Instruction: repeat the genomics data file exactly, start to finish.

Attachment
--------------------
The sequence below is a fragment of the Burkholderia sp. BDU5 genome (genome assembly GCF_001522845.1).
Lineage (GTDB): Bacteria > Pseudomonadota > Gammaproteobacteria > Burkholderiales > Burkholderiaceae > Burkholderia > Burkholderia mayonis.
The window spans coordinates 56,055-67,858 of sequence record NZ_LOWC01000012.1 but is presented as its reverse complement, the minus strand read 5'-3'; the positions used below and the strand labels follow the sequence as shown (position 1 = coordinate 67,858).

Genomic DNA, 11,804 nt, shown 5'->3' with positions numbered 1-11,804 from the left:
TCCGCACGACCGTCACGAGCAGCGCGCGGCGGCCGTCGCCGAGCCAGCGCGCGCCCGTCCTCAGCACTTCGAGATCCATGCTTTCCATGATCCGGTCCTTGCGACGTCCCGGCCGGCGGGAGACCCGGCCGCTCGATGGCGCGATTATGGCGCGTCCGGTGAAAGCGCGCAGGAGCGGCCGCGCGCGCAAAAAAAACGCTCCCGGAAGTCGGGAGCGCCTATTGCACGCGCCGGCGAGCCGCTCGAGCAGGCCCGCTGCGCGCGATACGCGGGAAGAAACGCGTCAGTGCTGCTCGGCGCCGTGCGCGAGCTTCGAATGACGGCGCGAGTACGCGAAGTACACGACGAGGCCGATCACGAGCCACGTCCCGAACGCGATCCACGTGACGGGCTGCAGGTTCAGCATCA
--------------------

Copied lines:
The sequence below is a fragment of the Burkholderia sp. BDU5 genome (genome assembly GCF_001522845.1).
Lineage (GTDB): Bacteria > Pseudomonadota > Gammaproteobacteria > Burkholderiales > Burkholderiaceae > Burkholderia > Burkholderia mayonis.
The window spans coordinates 56,055-67,858 of sequence record NZ_LOWC01000012.1 but is presented as its reverse complement, the minus strand read 5'-3'; the positions used below and the strand labels follow the sequence as shown (position 1 = coordinate 67,858).

Genomic DNA, 11,804 nt, shown 5'->3' with positions numbered 1-11,804 from the left:
TCCGCACGACCGTCACGAGCAGCGCGCGGCGGCCGTCGCCGAGCCAGCGCGCGCCCGTCCTCAGCACTTCGAGATCCATGCTTTCCATGATCCGGTCCTTGCGACGTCCCGGCCGGCGGGAGACCCGGCCGCTCGATGGCGCGATTATGGCGCGTCCGGTGAAAGCGCGCAGGAGCGGCCGCGCGCGCAAAAAAAACGCTCCCGGAAGTCGGGAGCGCCTATTGCACGCGCCGGCGAGCCGCTCGAGCAGGCCCGCTGCGCGCGATACGCGGGAAGAAACGCGTCAGTGCTGCTCGGCGCCGTGCGCGAGCTTCGAATGACGGCGCGAGTACGCGAAGTACACGACGAGGCCGATCACGAGCCACGTCCCGAACGCGATCCACGTGACGGGCTGCAGGTTCAGCATCA